DUBAI, United Arab Emirates (AFP) — A suspected US drone strike on Sunday killed three people in central Yemen, including two alleged Al-Qaeda jihadists, local government officials said.
“A drone that is believed to be American targeted a car carrying a man, who is likely an Al-Qaeda member, and his wife, resulting in the injury of both,” a government official, who spoke on condition of anonymity, told AFP.
“Three people, a civilian and two suspected Al-Qaeda gunmen, who were in a vehicle that was heading to the site to assist the wounded were targeted in another strike and killed.”
A second government official in the border region between the central provinces of Shabwa and Al-Bayda confirmed the two strikes and death toll.
The United States considers Al-Qaeda’s Yemen branch — Al-Qaeda in the Arabian Peninsula (AQAP) — the most dangerous faction of the global jihadist network.
A long-running US drone war against AQAP had intensified after ex-president Donald Trump took office in 2017.
AQAP, and other militants loyal to the Islamic State group, have thrived in the chaos of Yemen’s civil war which pits the Saudi-backed government against Iran-allied Huthi rebels.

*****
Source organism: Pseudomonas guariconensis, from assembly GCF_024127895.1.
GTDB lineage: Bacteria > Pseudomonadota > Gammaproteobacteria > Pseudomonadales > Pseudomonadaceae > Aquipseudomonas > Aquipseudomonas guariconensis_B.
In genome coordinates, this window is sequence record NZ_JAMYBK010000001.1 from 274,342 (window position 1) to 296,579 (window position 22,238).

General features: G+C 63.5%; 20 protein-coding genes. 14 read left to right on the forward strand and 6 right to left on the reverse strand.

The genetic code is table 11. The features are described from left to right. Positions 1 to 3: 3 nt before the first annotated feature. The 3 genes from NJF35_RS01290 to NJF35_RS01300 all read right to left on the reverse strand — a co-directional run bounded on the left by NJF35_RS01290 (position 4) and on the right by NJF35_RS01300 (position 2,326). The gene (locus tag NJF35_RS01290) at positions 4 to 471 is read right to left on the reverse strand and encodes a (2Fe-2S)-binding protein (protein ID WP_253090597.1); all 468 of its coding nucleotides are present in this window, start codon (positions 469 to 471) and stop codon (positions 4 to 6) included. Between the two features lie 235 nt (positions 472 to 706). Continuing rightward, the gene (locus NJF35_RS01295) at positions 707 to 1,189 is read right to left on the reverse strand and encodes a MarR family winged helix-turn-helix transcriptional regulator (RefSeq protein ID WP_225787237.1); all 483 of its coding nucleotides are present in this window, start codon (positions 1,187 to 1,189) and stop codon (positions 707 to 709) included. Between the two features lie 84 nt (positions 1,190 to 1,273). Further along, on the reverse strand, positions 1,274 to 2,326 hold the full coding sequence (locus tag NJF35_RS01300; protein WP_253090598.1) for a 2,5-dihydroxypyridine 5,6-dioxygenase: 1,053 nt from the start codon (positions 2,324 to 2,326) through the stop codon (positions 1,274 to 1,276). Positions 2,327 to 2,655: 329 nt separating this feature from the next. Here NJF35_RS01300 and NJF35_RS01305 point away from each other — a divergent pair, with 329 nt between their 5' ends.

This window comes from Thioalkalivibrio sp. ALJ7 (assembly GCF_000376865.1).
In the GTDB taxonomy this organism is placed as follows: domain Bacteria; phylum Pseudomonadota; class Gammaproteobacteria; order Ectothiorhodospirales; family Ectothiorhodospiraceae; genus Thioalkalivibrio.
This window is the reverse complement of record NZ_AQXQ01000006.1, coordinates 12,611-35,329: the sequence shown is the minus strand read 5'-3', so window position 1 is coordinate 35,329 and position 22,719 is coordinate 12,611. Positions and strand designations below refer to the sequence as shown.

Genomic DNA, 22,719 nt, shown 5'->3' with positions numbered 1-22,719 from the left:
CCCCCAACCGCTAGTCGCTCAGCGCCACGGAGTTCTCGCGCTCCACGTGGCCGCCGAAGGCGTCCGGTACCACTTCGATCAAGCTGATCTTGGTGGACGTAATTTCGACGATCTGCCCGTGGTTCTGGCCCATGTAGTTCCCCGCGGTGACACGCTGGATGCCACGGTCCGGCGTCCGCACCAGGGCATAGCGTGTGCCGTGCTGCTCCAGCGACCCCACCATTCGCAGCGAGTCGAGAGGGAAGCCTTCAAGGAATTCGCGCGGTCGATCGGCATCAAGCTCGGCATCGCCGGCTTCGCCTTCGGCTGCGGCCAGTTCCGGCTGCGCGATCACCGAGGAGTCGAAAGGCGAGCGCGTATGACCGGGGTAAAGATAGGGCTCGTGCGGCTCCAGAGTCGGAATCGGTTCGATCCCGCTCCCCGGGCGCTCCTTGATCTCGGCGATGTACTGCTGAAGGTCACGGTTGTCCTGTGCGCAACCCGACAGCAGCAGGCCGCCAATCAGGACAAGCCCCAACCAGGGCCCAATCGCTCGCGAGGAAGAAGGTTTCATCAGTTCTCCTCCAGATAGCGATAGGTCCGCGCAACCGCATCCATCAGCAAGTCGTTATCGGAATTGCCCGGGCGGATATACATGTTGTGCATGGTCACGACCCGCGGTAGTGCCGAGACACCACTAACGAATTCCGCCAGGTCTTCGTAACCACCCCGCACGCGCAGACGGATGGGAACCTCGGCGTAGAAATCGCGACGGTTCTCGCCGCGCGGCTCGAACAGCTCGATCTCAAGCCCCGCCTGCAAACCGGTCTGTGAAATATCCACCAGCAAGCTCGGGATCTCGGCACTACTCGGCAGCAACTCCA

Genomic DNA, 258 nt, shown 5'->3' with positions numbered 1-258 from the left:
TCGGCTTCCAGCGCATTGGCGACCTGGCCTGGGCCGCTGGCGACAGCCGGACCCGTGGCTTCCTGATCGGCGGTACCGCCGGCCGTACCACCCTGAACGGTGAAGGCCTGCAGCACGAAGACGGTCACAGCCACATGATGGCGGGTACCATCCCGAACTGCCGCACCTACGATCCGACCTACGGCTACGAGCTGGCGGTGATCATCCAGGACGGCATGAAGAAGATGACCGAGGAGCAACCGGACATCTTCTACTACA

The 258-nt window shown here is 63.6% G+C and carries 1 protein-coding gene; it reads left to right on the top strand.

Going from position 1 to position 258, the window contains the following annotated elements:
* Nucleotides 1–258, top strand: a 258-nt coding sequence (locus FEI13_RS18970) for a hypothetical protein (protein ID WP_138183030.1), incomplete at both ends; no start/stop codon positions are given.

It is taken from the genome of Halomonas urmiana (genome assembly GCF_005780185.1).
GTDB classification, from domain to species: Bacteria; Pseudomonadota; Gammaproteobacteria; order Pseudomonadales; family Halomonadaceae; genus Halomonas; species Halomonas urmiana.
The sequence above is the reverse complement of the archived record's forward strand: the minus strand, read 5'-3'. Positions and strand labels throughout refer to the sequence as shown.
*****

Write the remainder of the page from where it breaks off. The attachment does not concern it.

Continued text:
AQAP has carried out operations against both the Huthis and government forces as well as sporadic attacks abroad, including on the offices of the French satirical publication Charlie Hebdo in 2015.
But analysts say its abilities on the ground have dwindled, although it still inspires attacks carried out by “lone wolf” jihadists or former operatives.
In February 2020, AQAP confirmed the death of its leader Qassim al-Rimi after he was killed in a US drone strike, and appointed Khalid Batarfi as his successor.
Yemen has been wracked by conflict since 2015, when a Saudi-led coalition intervened to back the government after the Huthis seized control of the capital Sanaa.
The conflict has since killed tens of thousands of people, relief agencies say, and triggered what the United Nations terms the world’s worst humanitarian crisis with millions displaced.
© Agence France-Presse